*
HomeFisheriesFisheries eBulletinFisheries eBulletin June 2013 > Papua New Guinea’s emerging collectivism
*

Papua New Guinea’s emerging collectivism

ITF translations available: Español, Français

Google free translation: Italiano, Norske, Português, Türk, 中国的, 한국의, Bahasa Melayu, ภาษาไทย, हिंदी, اردو, தமிழ், Kiswahili, Deutsch, Svenska, Русский, العربية

ITF-affiliated unions continue to provide advice, support and a global perspective to fishers in Papua New Guinea. The country has seen a considerable increase in investment from multinational fisheries keen to harvest its waters. Along with the employment opportunities that this offers the local workforce, comes the need for them to gain information and support from trade unions to ensure that labour practices are fair and contractually agreed.

Over the past 18 months ITF has been at the forefront of organising grassroots collectivism in the country. Working closely with the Papua New Guinea Maritime and Transport Workers Union (PNGMTWU), ITF has provided training on vessel inspections and all aspects of campaign work. Its primary aim was to increase the scope of the union’s membership and work towards organising workers in fish processing plants and catching companies.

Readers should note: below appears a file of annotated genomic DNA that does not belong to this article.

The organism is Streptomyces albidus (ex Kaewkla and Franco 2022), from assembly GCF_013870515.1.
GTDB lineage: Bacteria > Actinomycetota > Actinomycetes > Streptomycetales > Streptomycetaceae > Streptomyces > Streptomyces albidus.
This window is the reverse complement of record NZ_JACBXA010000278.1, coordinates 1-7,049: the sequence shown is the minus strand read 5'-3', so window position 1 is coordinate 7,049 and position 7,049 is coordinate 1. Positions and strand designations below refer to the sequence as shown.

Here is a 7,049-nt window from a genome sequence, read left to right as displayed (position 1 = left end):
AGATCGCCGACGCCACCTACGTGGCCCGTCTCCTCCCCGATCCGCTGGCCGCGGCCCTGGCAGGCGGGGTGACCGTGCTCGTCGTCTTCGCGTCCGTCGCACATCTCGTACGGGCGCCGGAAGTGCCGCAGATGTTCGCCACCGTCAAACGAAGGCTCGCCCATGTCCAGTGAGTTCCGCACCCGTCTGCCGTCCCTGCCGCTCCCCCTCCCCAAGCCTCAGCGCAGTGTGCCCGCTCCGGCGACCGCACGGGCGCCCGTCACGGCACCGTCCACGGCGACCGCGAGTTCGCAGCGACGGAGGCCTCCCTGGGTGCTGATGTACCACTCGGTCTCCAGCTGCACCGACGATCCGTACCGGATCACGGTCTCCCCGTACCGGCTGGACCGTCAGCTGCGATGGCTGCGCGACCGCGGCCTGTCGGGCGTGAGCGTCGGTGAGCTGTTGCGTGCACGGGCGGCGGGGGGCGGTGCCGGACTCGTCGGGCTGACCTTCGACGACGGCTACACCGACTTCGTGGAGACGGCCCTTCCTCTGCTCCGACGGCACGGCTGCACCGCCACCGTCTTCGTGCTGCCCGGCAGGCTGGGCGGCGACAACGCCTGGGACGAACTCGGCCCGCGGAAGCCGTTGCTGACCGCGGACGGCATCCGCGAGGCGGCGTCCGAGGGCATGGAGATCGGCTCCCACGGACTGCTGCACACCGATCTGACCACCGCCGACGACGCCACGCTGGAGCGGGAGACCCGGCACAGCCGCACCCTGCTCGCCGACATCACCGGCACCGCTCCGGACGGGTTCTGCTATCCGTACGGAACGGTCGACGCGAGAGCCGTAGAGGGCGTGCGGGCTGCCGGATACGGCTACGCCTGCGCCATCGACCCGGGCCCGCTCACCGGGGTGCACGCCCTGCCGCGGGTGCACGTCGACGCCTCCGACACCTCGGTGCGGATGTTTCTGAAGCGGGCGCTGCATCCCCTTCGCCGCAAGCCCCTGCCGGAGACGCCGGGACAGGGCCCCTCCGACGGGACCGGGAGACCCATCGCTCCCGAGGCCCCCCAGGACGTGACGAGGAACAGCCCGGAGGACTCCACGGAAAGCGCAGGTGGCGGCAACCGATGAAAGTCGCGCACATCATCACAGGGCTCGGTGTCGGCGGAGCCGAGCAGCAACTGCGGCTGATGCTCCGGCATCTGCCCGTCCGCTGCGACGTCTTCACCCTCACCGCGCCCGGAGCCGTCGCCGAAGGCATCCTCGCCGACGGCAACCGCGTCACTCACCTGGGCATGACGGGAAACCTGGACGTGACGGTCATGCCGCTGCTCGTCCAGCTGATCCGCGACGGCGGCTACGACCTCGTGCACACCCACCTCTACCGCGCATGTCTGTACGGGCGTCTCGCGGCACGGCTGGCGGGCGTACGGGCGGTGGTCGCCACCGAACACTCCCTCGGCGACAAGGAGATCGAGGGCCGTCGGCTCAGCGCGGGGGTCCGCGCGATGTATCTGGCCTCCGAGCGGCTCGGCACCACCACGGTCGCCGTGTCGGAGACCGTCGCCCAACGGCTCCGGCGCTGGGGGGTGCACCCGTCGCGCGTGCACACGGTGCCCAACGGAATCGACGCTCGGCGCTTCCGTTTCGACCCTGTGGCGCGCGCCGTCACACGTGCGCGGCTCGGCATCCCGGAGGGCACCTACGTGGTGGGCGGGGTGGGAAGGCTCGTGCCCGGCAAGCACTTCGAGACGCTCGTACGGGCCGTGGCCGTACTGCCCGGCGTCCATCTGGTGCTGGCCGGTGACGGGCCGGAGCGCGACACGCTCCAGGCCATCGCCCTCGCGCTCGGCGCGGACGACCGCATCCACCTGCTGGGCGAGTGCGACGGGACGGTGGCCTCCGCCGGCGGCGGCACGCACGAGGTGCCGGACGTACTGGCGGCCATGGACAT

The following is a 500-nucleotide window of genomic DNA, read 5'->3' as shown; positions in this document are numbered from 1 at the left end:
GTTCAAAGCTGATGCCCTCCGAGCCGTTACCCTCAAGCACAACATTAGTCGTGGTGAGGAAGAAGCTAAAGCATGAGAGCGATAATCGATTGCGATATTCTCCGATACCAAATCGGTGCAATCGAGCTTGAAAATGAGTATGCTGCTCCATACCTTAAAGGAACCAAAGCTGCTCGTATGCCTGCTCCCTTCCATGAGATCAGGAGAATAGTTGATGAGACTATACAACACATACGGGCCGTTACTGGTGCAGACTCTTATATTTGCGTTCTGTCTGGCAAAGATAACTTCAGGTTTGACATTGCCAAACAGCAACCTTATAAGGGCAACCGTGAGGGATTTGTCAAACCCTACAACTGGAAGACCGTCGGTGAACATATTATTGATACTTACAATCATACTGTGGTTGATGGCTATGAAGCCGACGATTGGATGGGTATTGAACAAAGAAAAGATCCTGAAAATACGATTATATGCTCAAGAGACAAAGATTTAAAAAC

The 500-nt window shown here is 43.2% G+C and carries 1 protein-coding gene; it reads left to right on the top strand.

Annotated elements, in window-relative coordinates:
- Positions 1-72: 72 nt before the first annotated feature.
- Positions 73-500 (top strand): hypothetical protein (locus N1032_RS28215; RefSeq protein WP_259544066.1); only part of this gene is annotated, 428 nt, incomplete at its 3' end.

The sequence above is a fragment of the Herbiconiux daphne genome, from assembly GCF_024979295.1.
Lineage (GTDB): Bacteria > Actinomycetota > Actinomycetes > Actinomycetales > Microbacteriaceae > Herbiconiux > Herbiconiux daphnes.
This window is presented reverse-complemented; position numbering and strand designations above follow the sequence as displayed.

“We are negotiating to improve employment conditions for workers who are members of our organisation,” said Donnath Malawae, PNGMTWU’s Fisheries coordinator. “Our union is [concentrating on] negotiations with various [multinationals operating] within Papua New Guinea.”

ITF-affilated unions are negotiating towards the provision of workwear for all workers in the processing plants, a living wage and transport infrastructure. Many workers walk up to 20km to get to and from work because of the lack of decent transport.

By organising workers and providing them with detailed help in planning, executing and evaluating their campaigns, ITF’s work is proving successful. Bargaining relationships have been established with South Sea Tuna, a major exporter in the North America and European market. Where management opposition to unionisation does occur, the workers are successfully balloting to force negotiations.

“Management response to our work is going well. Recently the International Food Corporation and Frabelle [two multinationals] have agreed to union meetings,” said Malawae.

The next five years will involve further work for ITF-affiliated unions in Papua New Guinea, as they continue to work towards achieving decent working and living standards for all workers. The local unions hope to achieve 100 per cent density in membership in this and other growing sectors, creating sustainable workplace structures that provide local bargaining and representation.

“Yes, our union is doing well in helping Papua New Guinea’s maritime and fishing workers,” said Malawae. “Our union will experience a big membership [increase] from the fisheries sector.”

*
*
 
*
 
*
 
*